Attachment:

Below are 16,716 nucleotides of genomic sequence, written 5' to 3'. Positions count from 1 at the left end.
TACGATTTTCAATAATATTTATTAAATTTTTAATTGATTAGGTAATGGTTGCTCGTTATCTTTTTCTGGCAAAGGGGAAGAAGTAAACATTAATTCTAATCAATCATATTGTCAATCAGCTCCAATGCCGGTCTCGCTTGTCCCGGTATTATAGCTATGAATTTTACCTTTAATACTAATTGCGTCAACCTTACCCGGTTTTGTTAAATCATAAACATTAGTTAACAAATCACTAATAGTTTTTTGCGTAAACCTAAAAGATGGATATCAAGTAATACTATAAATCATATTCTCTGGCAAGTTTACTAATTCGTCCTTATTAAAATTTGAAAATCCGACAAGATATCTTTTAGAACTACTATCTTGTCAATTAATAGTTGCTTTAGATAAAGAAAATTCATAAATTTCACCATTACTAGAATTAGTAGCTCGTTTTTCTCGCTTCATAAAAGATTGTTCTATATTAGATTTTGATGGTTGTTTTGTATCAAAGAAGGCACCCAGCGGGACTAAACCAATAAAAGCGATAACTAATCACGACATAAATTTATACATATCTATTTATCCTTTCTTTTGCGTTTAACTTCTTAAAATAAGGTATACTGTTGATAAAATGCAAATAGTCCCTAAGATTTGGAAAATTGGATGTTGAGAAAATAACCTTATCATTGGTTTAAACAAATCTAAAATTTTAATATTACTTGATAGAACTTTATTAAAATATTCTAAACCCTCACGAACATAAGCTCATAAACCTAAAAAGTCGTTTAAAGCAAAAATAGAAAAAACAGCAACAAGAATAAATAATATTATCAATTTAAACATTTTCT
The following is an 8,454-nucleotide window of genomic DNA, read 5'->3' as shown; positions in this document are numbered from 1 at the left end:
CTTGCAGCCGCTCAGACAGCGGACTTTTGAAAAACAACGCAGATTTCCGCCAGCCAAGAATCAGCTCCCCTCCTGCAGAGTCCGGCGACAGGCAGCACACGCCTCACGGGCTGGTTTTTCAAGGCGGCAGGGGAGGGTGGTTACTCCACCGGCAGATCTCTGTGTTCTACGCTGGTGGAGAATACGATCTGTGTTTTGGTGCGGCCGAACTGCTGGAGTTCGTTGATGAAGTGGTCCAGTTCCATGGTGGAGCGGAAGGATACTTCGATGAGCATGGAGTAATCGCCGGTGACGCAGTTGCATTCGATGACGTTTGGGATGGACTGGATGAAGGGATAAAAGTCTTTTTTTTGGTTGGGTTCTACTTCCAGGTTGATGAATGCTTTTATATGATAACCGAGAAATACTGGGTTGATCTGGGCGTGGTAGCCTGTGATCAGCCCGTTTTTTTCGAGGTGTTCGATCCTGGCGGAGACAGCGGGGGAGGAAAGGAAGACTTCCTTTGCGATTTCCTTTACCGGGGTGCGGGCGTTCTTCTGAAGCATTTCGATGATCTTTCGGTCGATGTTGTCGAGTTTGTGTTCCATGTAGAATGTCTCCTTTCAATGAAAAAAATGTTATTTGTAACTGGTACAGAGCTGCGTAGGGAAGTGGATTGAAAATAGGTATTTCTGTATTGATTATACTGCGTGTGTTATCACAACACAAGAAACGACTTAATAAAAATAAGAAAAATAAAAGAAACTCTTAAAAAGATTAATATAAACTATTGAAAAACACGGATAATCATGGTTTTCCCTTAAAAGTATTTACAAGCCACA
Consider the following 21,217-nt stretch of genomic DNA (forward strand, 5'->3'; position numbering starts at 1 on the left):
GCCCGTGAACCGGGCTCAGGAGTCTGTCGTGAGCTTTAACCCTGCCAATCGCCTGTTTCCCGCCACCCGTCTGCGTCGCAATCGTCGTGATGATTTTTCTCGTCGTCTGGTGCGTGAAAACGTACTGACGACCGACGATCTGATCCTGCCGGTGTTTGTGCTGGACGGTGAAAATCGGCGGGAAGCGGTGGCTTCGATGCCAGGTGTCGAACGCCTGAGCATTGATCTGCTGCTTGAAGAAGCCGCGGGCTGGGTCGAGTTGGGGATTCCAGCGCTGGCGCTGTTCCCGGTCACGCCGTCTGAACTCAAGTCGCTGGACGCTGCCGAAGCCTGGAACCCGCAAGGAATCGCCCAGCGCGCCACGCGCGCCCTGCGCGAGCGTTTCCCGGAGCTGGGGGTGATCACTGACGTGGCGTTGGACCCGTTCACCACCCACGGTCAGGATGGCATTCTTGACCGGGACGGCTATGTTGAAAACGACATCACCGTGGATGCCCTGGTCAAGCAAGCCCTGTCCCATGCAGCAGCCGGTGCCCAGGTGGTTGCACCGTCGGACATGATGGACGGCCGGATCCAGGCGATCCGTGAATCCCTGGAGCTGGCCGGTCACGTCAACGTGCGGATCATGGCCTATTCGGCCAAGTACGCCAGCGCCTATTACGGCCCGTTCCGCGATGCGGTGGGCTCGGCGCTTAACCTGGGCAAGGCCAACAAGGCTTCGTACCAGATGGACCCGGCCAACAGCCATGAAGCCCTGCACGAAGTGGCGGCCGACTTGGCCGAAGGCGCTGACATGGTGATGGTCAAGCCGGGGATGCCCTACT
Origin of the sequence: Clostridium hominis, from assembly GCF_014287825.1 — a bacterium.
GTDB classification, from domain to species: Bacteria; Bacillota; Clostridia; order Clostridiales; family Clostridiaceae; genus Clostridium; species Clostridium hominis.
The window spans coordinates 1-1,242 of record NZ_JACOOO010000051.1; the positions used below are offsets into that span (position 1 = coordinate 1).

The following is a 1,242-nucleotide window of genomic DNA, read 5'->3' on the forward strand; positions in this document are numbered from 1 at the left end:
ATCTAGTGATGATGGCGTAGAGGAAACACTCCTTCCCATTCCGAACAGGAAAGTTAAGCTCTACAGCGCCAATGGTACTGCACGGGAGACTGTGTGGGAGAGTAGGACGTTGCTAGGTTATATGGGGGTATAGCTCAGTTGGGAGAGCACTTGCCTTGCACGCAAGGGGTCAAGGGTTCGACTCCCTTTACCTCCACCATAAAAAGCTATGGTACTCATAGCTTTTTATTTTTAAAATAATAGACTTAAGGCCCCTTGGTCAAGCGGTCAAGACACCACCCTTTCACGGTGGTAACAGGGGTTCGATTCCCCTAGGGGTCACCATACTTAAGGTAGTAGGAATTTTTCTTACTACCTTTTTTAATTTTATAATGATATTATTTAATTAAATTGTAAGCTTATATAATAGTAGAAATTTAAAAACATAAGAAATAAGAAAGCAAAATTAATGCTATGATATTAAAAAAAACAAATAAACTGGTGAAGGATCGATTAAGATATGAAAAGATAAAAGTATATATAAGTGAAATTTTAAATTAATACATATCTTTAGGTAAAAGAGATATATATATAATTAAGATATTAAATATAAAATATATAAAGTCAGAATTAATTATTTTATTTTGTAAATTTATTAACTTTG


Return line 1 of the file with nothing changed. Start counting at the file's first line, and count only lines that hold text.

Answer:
Below are 16,716 nucleotides of genomic sequence, written 5' to 3'. Positions count from 1 at the left end.